Granted, I don't see many of our new arrivals lasting long either... hopefully for good reason, because this doesn't exactly look like a good week, starting with...

97. 'Blessed Up' by Meek Mill - you know, this is all Drake's fault. If he had effectively ethered Meek Mill last year, destroyed him so thoroughly there was no hope of coming back, we wouldn't be in this situation, where Meek Mill now has seven new songs debuting on the Hot 100 this week! Good thing all of those zero requests I got to review his mixtape DC4 are going to get answered, because there's a full half of it here! Now I'll give Meek Mill some credit for at least embracing bombast - the swells of strings on the hook that leads into an oddly flattened melody against the sparse beat for the verses - but I have to take it away for pretty much everything else. The problem with Meek Mill has never been his energetic yelling, but that it's not visceral or exciting or raw, just volume for its own sake, and when so much of his content here is bragging about cars and dissing you specifically in the second verse, I just tune out. Not a bad track, but not particularly memorable either.

96. 'Chantaje' by Shakira ft. Maluma - so we immediately get a quick moment of respite courtesy of Shakira, who along with this young Columbian kid broke big on the Latin charts this week with 'Chantaje', apparently intended as the lead-off single for her next album... which looks to be entirely in Spanish, with the title translating to 'Blackmail'. And a shame it's not better across the board, because I really did not groove to this. Forget the mostly limp, watery percussion line, the primary melodic fragment anchoring it is a squawking chipmunk vocal that got annoying in record time. And that's otherwise a shame, because the rest isn't bad, with Shakira and Maluma having decent chemistry even if the song never really quite ignites. A shame, because the lyrics actually are a bit intriguing, with Shakira holding all the power in the relationship and that being considered pure 'blackmail' for this guy. Uh... okay, the idea isn't bad, but I get the feeling the execution either isn't translating or just didn't connect here. As a whole... man, I hope this isn't the lead off single, because Shakira really capable of so much better.

93. 'Blue Notes' by Meek Mill - we return to our Meek Mill show in progress and we get something I didn't expect: a guitar of some kind. More specifically it comes from a pretty reserved bluesy hook from U.K. blues musician Snowy White, and it's actually pretty understated against a gentle backdrop of organ... and so of course Meek Mill has to shout about money - his 'blue notes', as it is - selling drugs with his squad, buying jewelry, and the rest of his generic subject matter over this beat. Of course, the second verse has him clearly sick and tired of all of this struggle and getting backstabbed, but I don't get all that invested in it because Meek Mill doesn't seem to know how to modulate, ramp up emotion or restrain it to fit with the instrumental, where his shouting just doesn't work here. Ugh, there was potential to this, but again, Meek Mill doesn't seem versatile enough to make it work.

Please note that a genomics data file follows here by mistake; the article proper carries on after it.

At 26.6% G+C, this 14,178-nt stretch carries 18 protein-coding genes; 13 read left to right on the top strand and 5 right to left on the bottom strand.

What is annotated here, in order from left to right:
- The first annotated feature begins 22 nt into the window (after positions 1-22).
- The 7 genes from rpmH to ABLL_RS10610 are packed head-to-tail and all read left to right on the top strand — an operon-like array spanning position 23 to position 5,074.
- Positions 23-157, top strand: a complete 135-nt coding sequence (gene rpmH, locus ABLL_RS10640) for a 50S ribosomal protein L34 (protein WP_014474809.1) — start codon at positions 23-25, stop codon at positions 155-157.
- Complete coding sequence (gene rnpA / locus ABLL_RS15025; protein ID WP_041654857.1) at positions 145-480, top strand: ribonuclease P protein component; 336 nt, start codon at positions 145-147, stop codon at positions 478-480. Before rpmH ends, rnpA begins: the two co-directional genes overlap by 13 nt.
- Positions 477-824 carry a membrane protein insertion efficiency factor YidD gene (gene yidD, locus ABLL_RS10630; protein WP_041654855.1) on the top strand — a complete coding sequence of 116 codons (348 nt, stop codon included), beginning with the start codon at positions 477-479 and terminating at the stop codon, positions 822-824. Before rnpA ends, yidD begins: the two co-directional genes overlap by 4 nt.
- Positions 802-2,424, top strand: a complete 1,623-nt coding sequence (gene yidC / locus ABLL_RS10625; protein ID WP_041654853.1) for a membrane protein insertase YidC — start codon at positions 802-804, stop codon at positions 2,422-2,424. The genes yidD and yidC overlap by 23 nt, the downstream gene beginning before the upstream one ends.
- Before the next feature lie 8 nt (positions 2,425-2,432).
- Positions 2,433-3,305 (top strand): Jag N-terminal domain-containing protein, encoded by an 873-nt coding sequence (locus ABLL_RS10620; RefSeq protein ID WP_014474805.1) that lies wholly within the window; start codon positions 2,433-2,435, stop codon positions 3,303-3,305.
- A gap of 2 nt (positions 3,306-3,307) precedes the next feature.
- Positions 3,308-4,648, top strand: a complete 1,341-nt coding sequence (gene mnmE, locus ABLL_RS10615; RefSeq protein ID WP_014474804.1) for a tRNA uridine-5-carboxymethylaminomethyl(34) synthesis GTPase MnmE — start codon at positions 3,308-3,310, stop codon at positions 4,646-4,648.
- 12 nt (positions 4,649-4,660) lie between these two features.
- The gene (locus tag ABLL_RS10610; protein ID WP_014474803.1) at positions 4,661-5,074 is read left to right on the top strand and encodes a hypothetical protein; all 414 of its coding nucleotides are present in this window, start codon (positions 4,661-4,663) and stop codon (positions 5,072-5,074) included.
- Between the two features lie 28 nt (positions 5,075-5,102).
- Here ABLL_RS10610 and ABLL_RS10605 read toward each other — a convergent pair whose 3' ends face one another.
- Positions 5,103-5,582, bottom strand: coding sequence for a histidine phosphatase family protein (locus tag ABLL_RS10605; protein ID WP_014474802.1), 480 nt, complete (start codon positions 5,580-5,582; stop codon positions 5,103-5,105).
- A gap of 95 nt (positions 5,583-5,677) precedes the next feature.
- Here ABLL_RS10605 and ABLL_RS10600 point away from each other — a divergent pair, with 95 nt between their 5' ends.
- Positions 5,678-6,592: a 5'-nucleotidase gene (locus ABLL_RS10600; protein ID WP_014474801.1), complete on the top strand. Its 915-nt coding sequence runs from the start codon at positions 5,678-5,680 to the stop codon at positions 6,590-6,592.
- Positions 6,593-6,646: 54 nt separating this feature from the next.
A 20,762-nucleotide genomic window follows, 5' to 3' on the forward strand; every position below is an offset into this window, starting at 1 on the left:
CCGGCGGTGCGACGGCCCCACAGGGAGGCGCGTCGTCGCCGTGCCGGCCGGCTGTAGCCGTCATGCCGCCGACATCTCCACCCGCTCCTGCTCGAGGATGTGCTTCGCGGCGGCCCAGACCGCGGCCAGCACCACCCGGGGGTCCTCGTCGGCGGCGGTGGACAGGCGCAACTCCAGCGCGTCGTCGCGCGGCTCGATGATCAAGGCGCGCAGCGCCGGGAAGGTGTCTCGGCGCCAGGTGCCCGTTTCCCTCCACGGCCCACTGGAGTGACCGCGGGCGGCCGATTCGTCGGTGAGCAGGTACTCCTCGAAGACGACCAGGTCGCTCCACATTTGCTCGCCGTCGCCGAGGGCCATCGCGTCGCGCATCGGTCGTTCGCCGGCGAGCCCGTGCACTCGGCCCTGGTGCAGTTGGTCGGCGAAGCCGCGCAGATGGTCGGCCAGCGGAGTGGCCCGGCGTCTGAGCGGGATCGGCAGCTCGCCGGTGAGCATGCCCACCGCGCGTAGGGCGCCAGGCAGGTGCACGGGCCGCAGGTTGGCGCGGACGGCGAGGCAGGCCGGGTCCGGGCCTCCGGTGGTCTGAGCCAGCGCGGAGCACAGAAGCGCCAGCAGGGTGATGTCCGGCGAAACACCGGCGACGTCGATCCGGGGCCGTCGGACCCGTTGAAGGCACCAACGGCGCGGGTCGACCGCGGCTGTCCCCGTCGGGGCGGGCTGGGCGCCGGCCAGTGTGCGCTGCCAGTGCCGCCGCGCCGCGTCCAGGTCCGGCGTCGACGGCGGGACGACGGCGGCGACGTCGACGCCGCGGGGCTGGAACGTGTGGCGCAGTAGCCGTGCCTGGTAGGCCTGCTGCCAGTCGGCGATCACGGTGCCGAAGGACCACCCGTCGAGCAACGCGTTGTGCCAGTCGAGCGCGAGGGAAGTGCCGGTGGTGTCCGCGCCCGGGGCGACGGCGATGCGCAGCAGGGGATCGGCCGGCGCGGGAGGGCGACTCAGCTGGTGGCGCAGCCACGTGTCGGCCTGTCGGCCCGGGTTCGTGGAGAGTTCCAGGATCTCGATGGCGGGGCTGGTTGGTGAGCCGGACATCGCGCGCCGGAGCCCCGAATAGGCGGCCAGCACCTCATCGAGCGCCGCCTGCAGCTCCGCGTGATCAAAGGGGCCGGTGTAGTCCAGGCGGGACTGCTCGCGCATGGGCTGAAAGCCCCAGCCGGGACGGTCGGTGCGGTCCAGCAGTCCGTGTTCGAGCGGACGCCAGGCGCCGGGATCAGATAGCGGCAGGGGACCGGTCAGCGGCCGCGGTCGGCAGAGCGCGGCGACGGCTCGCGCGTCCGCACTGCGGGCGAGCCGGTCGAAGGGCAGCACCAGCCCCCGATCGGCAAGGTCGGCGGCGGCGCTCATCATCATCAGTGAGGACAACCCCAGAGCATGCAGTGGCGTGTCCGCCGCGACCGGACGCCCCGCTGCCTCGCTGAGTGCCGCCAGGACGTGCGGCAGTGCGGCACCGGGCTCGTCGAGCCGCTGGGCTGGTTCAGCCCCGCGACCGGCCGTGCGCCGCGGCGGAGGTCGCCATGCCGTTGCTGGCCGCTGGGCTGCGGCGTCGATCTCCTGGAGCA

88. 'Star Of The Show' by Thomas Rhett - oh, I wasn't expecting this... mostly because, again, I don't cover deluxe issues or reissues of albums, and even if I did I probably would have never covered one of Thomas Rhett's atrocious sophomore album Tangled Up, one of the most confused, lazy, insulting messes I've ever had the misfortune to cover. So of course he sneaks a song off the deluxe edition on the charts after his single 'Vacation' failed in spectacular fashion and didn't even make the Hot 100... and yet if this song had been on the album, it might have had a chance of being a bit better! Yeah, as believe it or not, this isn't bad - oh, it's got the production problems that Tangled Up has, with the cheap fake percussion and snaps, overlayered backing vocals, a guitar line that sounds the furthest thing from country... but there is steel guitar on this song, something of a real melody, and lyrics that aren't obnoxiously awful! Sure, it's a pale, pale imitation of 'She Don't Know She's Beautiful' by Sammy Kershaw, or even 'What Makes You Beautiful' by One Direction, but tepid, lovestruck Thomas Rhett is pretty much the only version of him I can tolerate... so yeah, this ain't bad, I'll take it.